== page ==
California Advises Evacuating Wildfire Hotspot at First Sign of Danger
(Bloomberg) -- To prepare for potential wildfire, California officials have long advised residents to trim foliage, plan escape routes, and pack go-bags. Now one city is asking some citizens to do something extraordinary on days when the risk is high: Leave before a fire even starts.
Berkeley said this week it will recommend that people living in its wooded hillside relocate during “extreme fire weather,” rare periods of very dry conditions and high winds. City officials want to prevent the loss of life if a fast-moving wildfire does develop in its hills, with about 10,000 homes and narrow and windy roads that can make it difficult for people to leave quickly. Last year, there were two days that had qualifying weather conditions.
Evacuation warnings for wildfires are typically issued when there is an imminent threat of danger. A spokesman for the California Governor’s Office of Emergency Services said they were unaware of another municipality issuing this kind of recommendation.
“We are in a new normal right now,” Berkeley Fire Department Special Operations Assistant Chief Keith May said in an interview. “We are telling people that during extreme winds, if a fire starts, you may not be able to get out in time.”
The unusual move comes as several major wildfires are already charring parts of California, forcing nearly 16,000 people to evacuate as of Thursday. The largest of them— the Dixie Fire— destroyed much of a northern Sierra Nevada town of Greenville on Wednesday evening. California officials have been bracing for an intense wildfire season as severe drought has parched grassy hillsides and forested mountains, turning much of the state into a tinderbox.
Some of the deadliest fires in state history—including the 1991 Oakland and Berkeley hills blaze that killed 25 and the 2018 Camp Fire that resulted in 85 deaths—occurred during extreme fire weather, Berkeley officials said. Climate change is leading to shorter rainy periods and longer fire seasons, raising the risk for catastrophic fires, according to a city presentation.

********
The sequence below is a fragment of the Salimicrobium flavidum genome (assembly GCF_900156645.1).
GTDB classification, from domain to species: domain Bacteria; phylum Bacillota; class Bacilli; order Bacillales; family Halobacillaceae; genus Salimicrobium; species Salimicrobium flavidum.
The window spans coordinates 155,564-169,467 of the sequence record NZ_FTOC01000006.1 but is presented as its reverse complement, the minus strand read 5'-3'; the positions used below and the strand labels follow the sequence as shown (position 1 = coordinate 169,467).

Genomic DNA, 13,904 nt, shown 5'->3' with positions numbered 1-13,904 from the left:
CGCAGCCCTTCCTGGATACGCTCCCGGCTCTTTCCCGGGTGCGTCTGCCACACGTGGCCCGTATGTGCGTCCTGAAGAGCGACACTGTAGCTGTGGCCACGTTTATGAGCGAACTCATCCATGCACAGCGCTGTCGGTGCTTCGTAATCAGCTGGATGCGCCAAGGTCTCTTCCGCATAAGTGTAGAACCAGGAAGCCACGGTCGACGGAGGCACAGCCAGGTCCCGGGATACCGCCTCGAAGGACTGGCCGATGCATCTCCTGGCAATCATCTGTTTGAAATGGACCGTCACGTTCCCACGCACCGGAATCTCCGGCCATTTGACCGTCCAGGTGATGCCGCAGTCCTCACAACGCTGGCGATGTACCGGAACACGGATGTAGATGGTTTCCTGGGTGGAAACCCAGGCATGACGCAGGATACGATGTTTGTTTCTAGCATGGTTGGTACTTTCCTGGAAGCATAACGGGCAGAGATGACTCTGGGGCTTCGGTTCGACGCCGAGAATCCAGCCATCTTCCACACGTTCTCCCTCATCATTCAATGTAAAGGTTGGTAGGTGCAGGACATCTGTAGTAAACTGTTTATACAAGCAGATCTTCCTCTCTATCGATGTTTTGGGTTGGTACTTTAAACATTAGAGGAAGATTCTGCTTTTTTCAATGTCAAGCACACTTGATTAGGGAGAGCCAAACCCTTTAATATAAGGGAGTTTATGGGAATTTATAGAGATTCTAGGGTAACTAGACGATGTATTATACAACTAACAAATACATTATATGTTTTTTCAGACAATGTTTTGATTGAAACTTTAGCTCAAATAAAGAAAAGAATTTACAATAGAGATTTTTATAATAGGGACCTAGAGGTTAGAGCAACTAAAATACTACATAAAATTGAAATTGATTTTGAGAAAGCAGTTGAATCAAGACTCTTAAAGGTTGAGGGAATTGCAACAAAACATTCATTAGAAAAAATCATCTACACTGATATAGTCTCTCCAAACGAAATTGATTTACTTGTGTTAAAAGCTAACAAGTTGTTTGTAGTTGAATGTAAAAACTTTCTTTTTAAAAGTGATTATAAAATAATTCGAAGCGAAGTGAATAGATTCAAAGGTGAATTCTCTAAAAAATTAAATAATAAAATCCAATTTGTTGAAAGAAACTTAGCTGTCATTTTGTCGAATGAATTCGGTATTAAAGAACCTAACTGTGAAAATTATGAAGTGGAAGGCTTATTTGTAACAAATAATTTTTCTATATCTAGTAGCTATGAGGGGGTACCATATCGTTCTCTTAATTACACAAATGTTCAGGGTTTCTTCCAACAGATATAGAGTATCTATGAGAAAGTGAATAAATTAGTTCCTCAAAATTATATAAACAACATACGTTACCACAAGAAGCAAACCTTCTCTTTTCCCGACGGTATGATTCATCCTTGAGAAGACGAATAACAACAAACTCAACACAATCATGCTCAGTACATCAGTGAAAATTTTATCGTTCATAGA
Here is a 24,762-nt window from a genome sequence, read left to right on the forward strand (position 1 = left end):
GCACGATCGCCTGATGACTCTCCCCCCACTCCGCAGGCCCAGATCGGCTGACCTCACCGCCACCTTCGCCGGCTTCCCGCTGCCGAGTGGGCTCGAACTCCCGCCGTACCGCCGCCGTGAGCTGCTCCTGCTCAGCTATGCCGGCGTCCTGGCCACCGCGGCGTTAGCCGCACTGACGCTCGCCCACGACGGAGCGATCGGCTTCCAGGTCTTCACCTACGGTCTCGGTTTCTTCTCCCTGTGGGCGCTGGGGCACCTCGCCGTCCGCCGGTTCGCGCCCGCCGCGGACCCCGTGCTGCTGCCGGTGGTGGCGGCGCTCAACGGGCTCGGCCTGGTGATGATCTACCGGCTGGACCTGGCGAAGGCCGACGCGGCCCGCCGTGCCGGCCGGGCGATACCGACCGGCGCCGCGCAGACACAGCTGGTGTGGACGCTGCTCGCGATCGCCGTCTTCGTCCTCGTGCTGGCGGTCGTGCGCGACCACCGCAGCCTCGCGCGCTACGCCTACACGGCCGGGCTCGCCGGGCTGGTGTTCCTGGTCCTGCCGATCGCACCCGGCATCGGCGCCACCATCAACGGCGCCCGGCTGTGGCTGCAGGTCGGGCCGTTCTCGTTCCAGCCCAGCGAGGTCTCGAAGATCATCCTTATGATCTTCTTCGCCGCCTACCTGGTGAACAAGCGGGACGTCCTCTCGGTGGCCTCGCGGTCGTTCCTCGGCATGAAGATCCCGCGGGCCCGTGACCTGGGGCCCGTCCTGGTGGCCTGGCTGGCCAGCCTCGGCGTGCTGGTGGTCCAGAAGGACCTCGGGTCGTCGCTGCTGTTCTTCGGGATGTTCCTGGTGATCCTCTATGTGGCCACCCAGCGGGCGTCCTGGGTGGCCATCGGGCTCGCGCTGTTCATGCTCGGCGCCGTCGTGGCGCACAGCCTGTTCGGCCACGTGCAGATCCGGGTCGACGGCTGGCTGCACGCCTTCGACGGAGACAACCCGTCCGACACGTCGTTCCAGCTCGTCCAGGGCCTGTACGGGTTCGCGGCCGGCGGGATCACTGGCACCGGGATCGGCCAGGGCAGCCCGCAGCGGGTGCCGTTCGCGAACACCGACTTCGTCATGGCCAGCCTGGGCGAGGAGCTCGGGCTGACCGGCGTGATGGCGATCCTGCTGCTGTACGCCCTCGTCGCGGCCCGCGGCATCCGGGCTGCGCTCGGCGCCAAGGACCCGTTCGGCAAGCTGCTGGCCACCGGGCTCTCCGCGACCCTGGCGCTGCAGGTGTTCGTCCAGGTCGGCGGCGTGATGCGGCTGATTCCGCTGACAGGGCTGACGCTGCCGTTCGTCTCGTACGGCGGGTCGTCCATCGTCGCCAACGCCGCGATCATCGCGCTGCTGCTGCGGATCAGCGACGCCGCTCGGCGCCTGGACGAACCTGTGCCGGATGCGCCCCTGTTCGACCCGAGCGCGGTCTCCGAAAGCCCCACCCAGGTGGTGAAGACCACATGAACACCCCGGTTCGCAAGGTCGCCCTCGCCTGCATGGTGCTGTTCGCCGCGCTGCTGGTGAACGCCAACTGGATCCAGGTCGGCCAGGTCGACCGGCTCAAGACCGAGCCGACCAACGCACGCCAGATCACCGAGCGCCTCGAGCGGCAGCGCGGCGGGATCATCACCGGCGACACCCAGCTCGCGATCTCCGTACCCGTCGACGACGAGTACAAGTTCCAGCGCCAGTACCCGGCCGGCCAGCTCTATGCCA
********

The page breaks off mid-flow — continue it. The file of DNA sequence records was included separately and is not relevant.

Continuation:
Last fall, Berkeley asked hillside residents to leave for the first time when conditions hit the city’s fire danger threshold, May said. This year, local hotels are offering “fire weather” discount rates through November for those who are forced from their homes. In nearby Oakland, city officials are taking a slightly different approach: They are zeroing in on those who may need additional time to evacuate, recommending they leave when fire risk is high.
“Our biggest challenge is there are limited routes in and out of the hills,” said Nick Luby, deputy chief of operations for the Oakland Fire Department.
Warning residents about a fast-moving fire when it’s close by can be chaotic and inadequate, said Sarah DeYoung, an assistant professor at the Disaster Research Center at the University of Delaware. Other cities are likely to follow Berkeley's lead as extreme fires become more frequent, she said.
“Most people I’ve talked to who have evacuated from past fires, they have had the opposite problem, where there would be a fire consuming the neighborhood and no warning issued,” DeYoung said.
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